So, in summary, Laiye is a new and earnest player to contend with. One we will continue to watch with great interest over the next few years.
Intelligent Process Manaagement
It’s hard to believe that I founded Deep Analysis five years ago (almost to the day). It’s hard to believe we made it this far and that we are looking forward to the next five. But maybe what is hardest to grasp is just how much our industry has changed over these past few years. …
Those who have been around a while in this industry know that sales often grow fastest in the toughest of times, as efficiencies need to be made and costs saved. Even so, there is always an on-ramp and readjustment to remind and educate buyers and investors alike that to save money, you need to invest in the right places to make the necessary changes.
In perhaps the ultimate cool endorsement, last week at WWDC Apple announced optical character recognition will be embedded in iOS 15. Named LiveText OCR, Apple describes it as “secure on-device intelligence to help you discover more in your photos, quickly find what you’re looking for, and relive special moments.”
Move over, machine learning, here come the deep learning algorithms. We predict that deep learning models will disrupt the status quo of document classification over the next 12 – 24 months, as customers discover that they can train an AI classifier with as few as five samples and deploy it in a matter of hours. Without the need for Amazon, Google, Microsoft, or IBM, and without the traditional massive compute costs and data sets associated with Deep Learning to date. Time will tell if we are right or not, but change is on the horizon.
The MyInvenio deal follows closely on the heels of IBM’s acquisition of Brazilian RPA vendor WDG and add’s yet more practical functionality to its growing Cloud Pak services. Despite IBM being one of the largest IT vendors, its work in moving advanced automation to the cloud has received less attention than one might expect.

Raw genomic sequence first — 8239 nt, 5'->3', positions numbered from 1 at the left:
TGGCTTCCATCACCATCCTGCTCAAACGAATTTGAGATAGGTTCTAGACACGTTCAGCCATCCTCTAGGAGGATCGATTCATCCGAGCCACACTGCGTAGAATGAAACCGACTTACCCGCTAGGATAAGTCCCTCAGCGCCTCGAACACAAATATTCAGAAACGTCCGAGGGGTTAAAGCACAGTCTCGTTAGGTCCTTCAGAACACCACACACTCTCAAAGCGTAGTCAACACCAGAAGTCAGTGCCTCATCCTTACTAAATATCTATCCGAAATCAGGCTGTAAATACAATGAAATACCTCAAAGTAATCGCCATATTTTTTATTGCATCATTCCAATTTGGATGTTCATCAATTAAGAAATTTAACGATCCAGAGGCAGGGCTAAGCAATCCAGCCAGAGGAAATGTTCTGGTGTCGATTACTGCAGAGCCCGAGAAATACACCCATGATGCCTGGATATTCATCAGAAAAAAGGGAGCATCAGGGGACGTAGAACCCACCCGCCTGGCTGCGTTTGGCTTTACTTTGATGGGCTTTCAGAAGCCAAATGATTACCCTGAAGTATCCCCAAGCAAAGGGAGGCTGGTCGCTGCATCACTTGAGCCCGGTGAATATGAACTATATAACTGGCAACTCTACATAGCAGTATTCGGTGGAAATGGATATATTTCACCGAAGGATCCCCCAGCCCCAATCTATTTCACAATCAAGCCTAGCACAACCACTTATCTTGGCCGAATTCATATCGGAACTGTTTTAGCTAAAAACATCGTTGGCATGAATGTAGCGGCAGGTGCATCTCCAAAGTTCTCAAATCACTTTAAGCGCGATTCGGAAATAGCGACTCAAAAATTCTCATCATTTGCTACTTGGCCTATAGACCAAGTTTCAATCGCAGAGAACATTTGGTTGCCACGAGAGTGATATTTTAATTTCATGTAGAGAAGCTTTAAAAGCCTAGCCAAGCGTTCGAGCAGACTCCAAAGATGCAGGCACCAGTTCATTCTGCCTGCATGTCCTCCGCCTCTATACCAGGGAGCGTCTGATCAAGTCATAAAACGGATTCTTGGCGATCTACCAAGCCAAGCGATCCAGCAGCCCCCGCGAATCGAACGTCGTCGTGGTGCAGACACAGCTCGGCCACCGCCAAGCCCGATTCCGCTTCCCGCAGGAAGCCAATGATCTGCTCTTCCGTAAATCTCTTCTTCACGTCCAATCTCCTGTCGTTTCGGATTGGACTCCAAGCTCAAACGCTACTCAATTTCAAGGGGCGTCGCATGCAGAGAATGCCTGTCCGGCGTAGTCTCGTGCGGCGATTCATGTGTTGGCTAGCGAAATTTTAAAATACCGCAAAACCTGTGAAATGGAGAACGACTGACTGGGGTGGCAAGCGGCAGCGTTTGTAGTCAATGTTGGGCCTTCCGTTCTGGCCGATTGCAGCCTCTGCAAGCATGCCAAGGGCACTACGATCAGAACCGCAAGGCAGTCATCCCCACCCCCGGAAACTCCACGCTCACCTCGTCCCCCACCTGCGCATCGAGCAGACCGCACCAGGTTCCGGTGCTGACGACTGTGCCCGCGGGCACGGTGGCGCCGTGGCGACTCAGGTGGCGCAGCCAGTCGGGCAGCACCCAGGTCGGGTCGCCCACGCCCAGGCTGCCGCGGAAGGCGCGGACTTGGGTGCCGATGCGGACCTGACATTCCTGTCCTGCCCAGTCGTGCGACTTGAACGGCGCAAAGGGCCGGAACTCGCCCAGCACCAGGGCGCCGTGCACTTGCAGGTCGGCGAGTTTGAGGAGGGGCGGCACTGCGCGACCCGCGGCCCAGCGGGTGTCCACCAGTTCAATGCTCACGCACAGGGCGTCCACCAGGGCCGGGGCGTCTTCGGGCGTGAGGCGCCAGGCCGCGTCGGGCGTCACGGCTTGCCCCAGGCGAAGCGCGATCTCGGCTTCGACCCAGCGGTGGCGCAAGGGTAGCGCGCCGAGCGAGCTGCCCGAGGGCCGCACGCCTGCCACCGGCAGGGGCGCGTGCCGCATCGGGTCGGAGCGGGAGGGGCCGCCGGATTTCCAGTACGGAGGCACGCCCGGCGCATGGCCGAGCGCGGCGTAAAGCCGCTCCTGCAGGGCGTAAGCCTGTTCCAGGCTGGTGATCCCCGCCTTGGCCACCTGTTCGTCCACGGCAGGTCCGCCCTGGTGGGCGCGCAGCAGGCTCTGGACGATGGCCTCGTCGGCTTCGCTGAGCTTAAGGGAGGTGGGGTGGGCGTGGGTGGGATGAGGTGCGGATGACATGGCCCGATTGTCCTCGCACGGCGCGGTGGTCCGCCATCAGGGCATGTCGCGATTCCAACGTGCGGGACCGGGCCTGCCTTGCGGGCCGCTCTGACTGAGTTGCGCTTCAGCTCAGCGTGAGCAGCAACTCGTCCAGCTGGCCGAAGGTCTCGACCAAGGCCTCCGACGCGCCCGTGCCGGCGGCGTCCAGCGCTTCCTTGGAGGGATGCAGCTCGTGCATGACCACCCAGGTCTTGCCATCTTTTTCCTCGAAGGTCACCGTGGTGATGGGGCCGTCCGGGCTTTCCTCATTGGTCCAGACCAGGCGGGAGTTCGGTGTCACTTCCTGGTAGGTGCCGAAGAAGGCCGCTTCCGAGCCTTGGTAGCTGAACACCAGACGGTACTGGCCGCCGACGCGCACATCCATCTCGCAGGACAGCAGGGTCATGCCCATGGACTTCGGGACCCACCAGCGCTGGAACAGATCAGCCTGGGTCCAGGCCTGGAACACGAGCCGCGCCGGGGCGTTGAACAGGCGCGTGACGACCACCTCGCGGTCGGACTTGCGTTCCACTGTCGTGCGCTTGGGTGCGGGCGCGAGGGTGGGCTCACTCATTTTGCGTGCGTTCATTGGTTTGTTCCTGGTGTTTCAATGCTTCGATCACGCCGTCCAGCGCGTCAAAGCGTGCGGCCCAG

Today SAP announced that it is to acquire process intelligence vendor Signavio for $1.2B. Considering Signavio’s revenues were around $100m, and it had raised almost $230m in funding, that’s a high price to pay. But is such a high price justified, and why would SAP contemplate paying so much in the first place?
But, here’s the thing, a couple of years ago, everyone was talking about AI, but few were doing it. This past year things changed fast; now, there is a mad rush to embrace AI or get left behind. But its easier said than done, AI tools, models, and libraries are readily available, but skills, knowledge of specific user needs, and good data are not.
Software companies, and analysts alike, love to come up with unique product positions, and categories, that enable them to stand out from their competition. Put a bunch of related capabilities together in a box and give it a catchy name. Hey, presto! Congratulations, you just invented a new market and, guess what, you’re the King.
Whenever we discuss trends, the conversations inevitably turn to the future of artificial intelligence and machine learning (AI/ML) in process automation and robotic process automation (RPA). Frankly, I’ve found that most vendors latch on to the idea but have very little substance behind their words in terms of strategy and product roadmaps.
Increasingly, my colleague, Alan Pelz-Sharpe, and I are finding substantial convergence and common ground in our coverage areas. (Alan covers blockchain, content, compliance, and AI/ML, and I cover digital process automation, RPA, process mining, and customer experience.) The COVID-19 pandemic is pushing this trend even harder as companies struggle to get their arms around documents, tasks, processes, commerce, and customers so they can deliver products and services more rapidly across ever-morphing supply chains.
Have you ever wondered where all the Lean, Six Sigma, continuous improvement, and operational excellence practitioners have gone? When the BPM (methodology + software) conversation turned toward digital process automation (software and very little process methodology) much of the continuous improvement conversation went away. Poof–it disappeared, to be replaced by a lot of technical talk.
It seems like every week; a technology vendor tells me how their AI product will free workers from mundane jobs and enable them to do more exciting work. And, every week I respond the same way (though sometimes more diplomatically) ‘that is not true.’ As AI works its way through blue-collar jobs, lower-paid white-collar jobs and now into higher-paid professions, that sales pitch that falls flat. In theory, AI automation could free workers from the mundane and create new and more exciting jobs. But in reality, that will seldom happen, workers are made redundant.